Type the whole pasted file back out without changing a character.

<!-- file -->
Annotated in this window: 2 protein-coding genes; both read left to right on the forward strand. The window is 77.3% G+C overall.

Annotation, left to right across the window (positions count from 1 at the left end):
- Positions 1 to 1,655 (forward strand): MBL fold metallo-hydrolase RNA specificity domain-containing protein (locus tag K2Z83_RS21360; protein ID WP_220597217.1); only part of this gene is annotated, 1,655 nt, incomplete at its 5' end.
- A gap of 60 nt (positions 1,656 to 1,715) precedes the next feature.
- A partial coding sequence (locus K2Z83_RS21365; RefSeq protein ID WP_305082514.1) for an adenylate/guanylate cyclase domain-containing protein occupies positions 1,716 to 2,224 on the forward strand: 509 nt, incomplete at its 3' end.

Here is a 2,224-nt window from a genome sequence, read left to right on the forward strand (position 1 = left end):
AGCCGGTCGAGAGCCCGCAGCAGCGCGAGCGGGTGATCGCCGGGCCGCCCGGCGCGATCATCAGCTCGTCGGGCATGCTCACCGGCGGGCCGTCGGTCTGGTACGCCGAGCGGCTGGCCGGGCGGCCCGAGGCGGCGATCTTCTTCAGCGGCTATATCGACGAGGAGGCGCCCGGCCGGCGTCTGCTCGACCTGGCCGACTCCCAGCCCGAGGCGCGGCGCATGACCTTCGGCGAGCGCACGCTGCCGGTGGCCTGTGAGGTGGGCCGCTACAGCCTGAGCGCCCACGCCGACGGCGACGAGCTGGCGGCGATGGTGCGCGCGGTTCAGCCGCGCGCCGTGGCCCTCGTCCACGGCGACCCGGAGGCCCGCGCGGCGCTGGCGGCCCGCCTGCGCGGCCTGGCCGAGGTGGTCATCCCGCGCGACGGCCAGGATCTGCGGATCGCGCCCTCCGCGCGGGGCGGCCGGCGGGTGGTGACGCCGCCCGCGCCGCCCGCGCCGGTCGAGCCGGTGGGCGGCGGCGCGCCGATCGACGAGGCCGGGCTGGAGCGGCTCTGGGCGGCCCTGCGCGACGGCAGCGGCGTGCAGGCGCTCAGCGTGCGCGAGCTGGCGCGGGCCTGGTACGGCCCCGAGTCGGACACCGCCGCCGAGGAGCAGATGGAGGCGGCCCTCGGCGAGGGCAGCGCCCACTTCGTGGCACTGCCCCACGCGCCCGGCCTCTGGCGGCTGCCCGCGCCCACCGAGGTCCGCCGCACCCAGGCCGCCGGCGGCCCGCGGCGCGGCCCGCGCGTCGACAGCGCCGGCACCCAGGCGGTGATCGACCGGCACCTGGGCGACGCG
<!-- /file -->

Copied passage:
Annotated in this window: 2 protein-coding genes; both read left to right on the forward strand. The window is 77.3% G+C overall.

Annotation, left to right across the window (positions count from 1 at the left end):
- Positions 1 to 1,655 (forward strand): MBL fold metallo-hydrolase RNA specificity domain-containing protein (locus tag K2Z83_RS21360; protein ID WP_220597217.1); only part of this gene is annotated, 1,655 nt, incomplete at its 5' end.
- A gap of 60 nt (positions 1,656 to 1,715) precedes the next feature.
- A partial coding sequence (locus K2Z83_RS21365; RefSeq protein ID WP_305082514.1) for an adenylate/guanylate cyclase domain-containing protein occupies positions 1,716 to 2,224 on the forward strand: 509 nt, incomplete at its 3' end.

Here is a 2,224-nt window from a genome sequence, read left to right on the forward strand (position 1 = left end):
AGCCGGTCGAGAGCCCGCAGCAGCGCGAGCGGGTGATCGCCGGGCCGCCCGGCGCGATCATCAGCTCGTCGGGCATGCTCACCGGCGGGCCGTCGGTCTGGTACGCCGAGCGGCTGGCCGGGCGGCCCGAGGCGGCGATCTTCTTCAGCGGCTATATCGACGAGGAGGCGCCCGGCCGGCGTCTGCTCGACCTGGCCGACTCCCAGCCCGAGGCGCGGCGCATGACCTTCGGCGAGCGCACGCTGCCGGTGGCCTGTGAGGTGGGCCGCTACAGCCTGAGCGCCCACGCCGACGGCGACGAGCTGGCGGCGATGGTGCGCGCGGTTCAGCCGCGCGCCGTGGCCCTCGTCCACGGCGACCCGGAGGCCCGCGCGGCGCTGGCGGCCCGCCTGCGCGGCCTGGCCGAGGTGGTCATCCCGCGCGACGGCCAGGATCTGCGGATCGCGCCCTCCGCGCGGGGCGGCCGGCGGGTGGTGACGCCGCCCGCGCCGCCCGCGCCGGTCGAGCCGGTGGGCGGCGGCGCGCCGATCGACGAGGCCGGGCTGGAGCGGCTCTGGGCGGCCCTGCGCGACGGCAGCGGCGTGCAGGCGCTCAGCGTGCGCGAGCTGGCGCGGGCCTGGTACGGCCCCGAGTCGGACACCGCCGCCGAGGAGCAGATGGAGGCGGCCCTCGGCGAGGGCAGCGCCCACTTCGTGGCACTGCCCCACGCGCCCGGCCTCTGGCGGCTGCCCGCGCCCACCGAGGTCCGCCGCACCCAGGCCGCCGGCGGCCCGCGGCGCGGCCCGCGCGTCGACAGCGCCGGCACCCAGGCGGTGATCGACCGGCACCTGGGCGACGCG